They make these ugly and overpriced electronic typewriters, for authors who can’t string together more than a paragraph without losing focus and hopping over to Twitter. But Athena hates those; she uses a vintage typewriter, a clunky thing that requires her to buy special ink ribbons and thick, sturdy pages for her manuscripts. “I just can’t write on a screen,” she’s told me. “I have to see it printed. Something about the reassuring solidity of the word. It feels permanent, like everything I compose has weight. It ties me down; it clarifies my thoughts and forces me to be specific.”

I wander farther into the office, because I’m exactly drunk enough to forget that this is bad manners. There’s a sheet of paper still in the carriage, upon which are written just two words: THE END. Sitting next to the typewriter is a stack of pages nearly a foot tall.

Athena materializes by my side, a glass in either hand. “Oh, that’s the World War One project. It’s finally done.”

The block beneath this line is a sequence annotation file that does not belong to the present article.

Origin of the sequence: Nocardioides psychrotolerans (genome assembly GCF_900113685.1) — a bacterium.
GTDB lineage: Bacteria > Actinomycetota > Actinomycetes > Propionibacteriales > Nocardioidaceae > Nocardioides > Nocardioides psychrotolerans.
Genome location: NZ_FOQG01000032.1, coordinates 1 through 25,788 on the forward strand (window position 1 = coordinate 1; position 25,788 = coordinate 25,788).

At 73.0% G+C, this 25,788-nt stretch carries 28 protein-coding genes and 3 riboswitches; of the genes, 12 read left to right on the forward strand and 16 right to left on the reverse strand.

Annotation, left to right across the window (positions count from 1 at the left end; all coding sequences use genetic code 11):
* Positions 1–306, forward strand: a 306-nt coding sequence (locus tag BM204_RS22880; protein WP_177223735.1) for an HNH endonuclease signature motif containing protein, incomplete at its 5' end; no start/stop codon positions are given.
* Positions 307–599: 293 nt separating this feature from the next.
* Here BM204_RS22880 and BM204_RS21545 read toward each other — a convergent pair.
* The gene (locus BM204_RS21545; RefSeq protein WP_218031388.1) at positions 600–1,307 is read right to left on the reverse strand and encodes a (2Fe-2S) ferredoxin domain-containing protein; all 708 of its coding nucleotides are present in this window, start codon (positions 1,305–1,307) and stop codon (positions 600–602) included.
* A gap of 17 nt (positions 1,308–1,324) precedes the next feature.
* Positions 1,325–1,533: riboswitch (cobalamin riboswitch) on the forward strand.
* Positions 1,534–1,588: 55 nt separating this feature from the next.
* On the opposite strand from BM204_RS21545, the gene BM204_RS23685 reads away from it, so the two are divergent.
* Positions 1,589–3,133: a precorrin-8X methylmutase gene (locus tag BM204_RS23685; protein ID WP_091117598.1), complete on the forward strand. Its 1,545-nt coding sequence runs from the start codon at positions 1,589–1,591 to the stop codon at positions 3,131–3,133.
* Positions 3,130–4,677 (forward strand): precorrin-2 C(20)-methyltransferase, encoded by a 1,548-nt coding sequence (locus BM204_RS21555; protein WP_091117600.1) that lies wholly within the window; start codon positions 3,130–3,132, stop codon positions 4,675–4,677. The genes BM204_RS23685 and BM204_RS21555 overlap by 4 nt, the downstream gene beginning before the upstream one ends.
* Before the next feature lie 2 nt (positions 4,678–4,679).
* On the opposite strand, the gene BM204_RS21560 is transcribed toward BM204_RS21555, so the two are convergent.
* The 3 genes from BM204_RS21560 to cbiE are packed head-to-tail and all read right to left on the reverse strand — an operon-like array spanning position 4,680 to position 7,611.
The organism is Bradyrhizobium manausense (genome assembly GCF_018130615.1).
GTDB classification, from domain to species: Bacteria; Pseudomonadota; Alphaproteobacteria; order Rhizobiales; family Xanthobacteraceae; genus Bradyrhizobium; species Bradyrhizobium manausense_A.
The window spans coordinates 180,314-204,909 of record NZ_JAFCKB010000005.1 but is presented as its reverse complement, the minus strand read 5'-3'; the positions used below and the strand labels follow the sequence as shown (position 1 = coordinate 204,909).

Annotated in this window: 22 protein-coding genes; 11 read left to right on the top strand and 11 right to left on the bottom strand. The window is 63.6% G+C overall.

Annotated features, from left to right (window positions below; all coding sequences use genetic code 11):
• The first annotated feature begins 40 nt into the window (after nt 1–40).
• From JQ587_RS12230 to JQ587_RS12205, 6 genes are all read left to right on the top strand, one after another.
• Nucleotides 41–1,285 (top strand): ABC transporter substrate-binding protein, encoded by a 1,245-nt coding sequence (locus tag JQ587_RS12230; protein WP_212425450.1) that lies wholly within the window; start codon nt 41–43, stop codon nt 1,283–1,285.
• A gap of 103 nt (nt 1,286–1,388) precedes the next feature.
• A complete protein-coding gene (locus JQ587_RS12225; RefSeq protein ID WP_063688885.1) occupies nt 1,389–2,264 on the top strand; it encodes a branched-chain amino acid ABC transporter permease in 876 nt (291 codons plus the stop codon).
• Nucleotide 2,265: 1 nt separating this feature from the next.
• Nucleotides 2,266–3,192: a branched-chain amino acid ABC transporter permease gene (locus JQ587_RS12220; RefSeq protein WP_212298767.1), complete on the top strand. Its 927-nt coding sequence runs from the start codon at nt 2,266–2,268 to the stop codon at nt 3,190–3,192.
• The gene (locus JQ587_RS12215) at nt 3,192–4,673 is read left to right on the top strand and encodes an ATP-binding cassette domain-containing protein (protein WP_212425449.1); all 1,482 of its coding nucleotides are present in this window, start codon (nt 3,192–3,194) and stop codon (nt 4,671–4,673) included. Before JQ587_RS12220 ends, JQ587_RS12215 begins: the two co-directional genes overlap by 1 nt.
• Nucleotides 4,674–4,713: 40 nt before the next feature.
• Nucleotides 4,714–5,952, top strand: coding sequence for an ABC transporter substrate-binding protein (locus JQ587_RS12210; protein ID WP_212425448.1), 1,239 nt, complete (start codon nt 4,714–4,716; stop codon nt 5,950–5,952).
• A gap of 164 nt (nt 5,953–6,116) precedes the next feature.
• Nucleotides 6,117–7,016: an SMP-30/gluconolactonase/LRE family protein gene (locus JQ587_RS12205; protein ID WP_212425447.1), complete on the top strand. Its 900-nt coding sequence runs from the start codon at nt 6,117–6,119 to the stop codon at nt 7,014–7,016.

Athena is famously cagey about her projects until they’re finished. No beta readers. No interviews, no sharing snippets on social media. Even her agents and editors don’t get to see so much as an outline until she’s finished the whole thing. “It has to gestate inside me until it’s viable,” she told me once. “If I expose it to the world before it’s fully formed, it dies.” (I’m shocked no one has called her out for this grotesque metaphor, but I guess anything’s okay if Athena says it.) The only things she’s revealed over the past two years are that this novel has something to do with twentieth-century military history, and that it’s a “big artistic challenge” for her.

“Shit,” I say. “Congrats.”

“Typed up the last page this morning,” she chirps. “No one’s read it yet.”

“Not even your agent?”

She snorts. “Jared pushes paper and signs checks.”

“It’s so long.” I wander closer to the desk, reach for the first page, then immediately withdraw my hand. Stupid, drunk—I can’t just go around touching things.

But instead of snapping at me, Athena nods her permission. “What do you think?”

“You want me to read it?”

“Well, I guess, not all of it, right now.” She laughs. “It’s very long. I’m just—I’m just so glad it’s finished. Doesn’t this stack look pretty? It’s hefty. It . . . carries significance.”

She’s rambling; she’s as drunk as I am, but I know exactly what she means. This book is huge, in more ways than one. It’s the sort of book that leaves a mark.